The three Marines who lowered the flag at the U.S. Embassy in Cuba 54 years ago will have the honor of raising it again Friday today as diplomatic relationships between the two countries are restored.

A moving video released by the U.S. Department of State Department on Wednesday shows retired Gunnery Sgts. gunnery sergeants Mike East and Jim Tracy and Cpl. Larry Morris reminiscing about their final day of embassy guard duty in Havana on Jan. 4, 1961. As they recalled lowering the flag more than five decades ago, some of the Marine veterans were brought to tears. a day that still brings some of them to tears to recall. 

"To see Old Glory flying the last time in Cuba, you know, it was ... it didn't seem right. Seemed like something was wrong," East said.

The embassy had solicited for volunteers to bring the flag down, and the three Marines jumped at the chance.

"I think the [noncommissioned officer in charge] said something about 'the biggest, ugliest Marines you can find, send them down here,' " Tracy, then a sergeant and the highest-ranking of the group, said.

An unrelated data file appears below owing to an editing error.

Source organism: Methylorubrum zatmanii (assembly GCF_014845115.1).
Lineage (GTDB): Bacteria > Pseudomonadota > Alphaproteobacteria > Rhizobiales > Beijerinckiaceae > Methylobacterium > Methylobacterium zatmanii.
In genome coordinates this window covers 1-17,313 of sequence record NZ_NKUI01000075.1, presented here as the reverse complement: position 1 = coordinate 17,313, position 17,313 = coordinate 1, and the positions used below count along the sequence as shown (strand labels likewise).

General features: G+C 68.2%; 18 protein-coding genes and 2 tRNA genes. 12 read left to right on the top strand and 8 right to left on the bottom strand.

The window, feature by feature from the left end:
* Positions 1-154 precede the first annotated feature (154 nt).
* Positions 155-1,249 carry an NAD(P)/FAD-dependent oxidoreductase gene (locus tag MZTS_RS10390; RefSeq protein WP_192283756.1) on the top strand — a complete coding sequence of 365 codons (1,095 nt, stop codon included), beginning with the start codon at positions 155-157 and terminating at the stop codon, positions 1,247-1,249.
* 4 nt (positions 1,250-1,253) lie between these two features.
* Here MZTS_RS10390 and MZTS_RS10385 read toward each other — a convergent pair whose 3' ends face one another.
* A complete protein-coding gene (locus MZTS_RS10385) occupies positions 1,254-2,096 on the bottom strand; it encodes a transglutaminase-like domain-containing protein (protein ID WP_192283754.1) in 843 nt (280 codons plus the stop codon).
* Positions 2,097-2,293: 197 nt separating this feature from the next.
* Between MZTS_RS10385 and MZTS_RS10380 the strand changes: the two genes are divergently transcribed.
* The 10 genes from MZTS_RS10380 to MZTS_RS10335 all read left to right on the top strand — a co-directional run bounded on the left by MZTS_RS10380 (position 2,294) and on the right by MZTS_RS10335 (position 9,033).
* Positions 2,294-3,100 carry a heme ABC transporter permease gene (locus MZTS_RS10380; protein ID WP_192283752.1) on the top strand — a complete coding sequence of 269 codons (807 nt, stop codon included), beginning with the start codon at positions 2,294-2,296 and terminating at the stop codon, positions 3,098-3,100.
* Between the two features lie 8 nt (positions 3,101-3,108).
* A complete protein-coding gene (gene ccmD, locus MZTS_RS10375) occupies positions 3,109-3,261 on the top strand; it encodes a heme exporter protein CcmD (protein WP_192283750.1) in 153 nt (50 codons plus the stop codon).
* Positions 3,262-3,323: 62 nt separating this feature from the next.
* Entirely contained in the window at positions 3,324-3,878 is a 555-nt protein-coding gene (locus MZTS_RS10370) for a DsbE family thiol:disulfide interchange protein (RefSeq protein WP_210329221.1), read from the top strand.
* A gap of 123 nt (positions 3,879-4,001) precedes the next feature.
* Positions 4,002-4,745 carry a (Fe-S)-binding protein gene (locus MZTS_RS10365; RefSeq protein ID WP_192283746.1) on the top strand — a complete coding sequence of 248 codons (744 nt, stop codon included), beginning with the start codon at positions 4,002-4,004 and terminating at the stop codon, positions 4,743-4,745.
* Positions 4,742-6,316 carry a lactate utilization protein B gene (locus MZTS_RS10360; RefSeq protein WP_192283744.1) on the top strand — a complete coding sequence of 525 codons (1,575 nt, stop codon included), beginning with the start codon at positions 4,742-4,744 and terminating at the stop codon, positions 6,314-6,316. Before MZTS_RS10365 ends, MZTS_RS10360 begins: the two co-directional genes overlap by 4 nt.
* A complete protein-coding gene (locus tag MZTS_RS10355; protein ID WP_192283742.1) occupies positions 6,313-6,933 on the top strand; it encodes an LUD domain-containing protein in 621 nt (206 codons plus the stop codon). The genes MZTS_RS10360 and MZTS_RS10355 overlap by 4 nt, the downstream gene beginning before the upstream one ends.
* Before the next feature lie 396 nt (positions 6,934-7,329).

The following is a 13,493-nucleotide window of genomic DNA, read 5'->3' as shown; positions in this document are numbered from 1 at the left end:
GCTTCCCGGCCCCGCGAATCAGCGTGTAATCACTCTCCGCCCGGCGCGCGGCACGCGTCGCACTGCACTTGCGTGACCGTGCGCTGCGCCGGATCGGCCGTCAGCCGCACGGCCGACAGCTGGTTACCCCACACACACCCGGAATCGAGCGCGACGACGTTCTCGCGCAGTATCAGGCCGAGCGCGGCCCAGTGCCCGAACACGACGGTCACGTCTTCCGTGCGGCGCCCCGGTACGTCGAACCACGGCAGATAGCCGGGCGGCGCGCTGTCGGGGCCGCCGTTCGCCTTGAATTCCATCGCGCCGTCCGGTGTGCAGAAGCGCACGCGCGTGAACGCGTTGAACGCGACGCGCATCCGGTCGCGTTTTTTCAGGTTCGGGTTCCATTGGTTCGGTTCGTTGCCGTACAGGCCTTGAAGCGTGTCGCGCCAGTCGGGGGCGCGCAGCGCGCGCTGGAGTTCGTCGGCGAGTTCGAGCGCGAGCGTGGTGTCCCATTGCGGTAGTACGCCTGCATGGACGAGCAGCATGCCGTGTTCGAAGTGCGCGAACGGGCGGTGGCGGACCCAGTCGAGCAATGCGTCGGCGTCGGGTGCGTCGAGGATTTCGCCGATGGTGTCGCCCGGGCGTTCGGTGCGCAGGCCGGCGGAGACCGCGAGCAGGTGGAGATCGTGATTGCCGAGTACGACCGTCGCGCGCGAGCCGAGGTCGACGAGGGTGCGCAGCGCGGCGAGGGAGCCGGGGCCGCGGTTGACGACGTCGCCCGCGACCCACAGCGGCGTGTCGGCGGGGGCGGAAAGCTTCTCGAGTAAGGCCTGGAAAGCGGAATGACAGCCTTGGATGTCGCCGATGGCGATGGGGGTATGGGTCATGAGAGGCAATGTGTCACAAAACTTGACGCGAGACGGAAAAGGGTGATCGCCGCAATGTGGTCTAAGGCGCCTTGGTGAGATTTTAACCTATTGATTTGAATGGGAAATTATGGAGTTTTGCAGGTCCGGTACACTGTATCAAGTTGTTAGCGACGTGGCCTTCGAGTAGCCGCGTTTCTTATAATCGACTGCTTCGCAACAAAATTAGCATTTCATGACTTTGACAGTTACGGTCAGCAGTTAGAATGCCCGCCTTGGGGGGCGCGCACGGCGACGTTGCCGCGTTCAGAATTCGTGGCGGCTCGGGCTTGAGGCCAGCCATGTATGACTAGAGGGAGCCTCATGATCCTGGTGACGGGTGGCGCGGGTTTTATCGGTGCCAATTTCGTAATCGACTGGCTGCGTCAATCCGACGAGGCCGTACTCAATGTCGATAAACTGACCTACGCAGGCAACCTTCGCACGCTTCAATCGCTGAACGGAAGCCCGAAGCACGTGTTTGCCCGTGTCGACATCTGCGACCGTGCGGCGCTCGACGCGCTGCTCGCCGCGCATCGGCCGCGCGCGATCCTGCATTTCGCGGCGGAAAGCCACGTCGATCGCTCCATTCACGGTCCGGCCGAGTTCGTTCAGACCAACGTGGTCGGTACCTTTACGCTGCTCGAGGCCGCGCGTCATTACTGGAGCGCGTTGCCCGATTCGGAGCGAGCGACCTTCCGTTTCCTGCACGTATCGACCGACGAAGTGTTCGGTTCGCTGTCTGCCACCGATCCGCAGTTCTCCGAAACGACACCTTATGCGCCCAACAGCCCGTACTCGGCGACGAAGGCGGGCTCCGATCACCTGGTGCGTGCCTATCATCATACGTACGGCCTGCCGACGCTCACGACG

"And I said, 'Well, I'll be one,' " Morris said.

The Marines recalled how the crowds around the embassy parted as they came through. As they lowered the flag, they decided to take the time to fold it reverently in a brief final ceremony.

"That was a touching moment," East said.

Since that day, the Marines said they remember have often through fondly of their days in Havana fondly, and hoped for a future that would see a relationship restored between the U.S. in Cuba.

In keeping with President Obama's December 2014 announcement that relations between the two countries would be normalized, the three retired Marines joined are joining Secretary of State John Kerry in Havana today to see the flag fly above the U.S. Embassy once more.

The three Marines said they have waited decades for this moment. It's a moment they said they have been dreaming of.

"Me and Jim would be kidding each other about going back to Cuba and raising the flag, and he says, 'Would you go?' " Morris said. "I said, 'Jim, I'd pay my own way if I had to.' "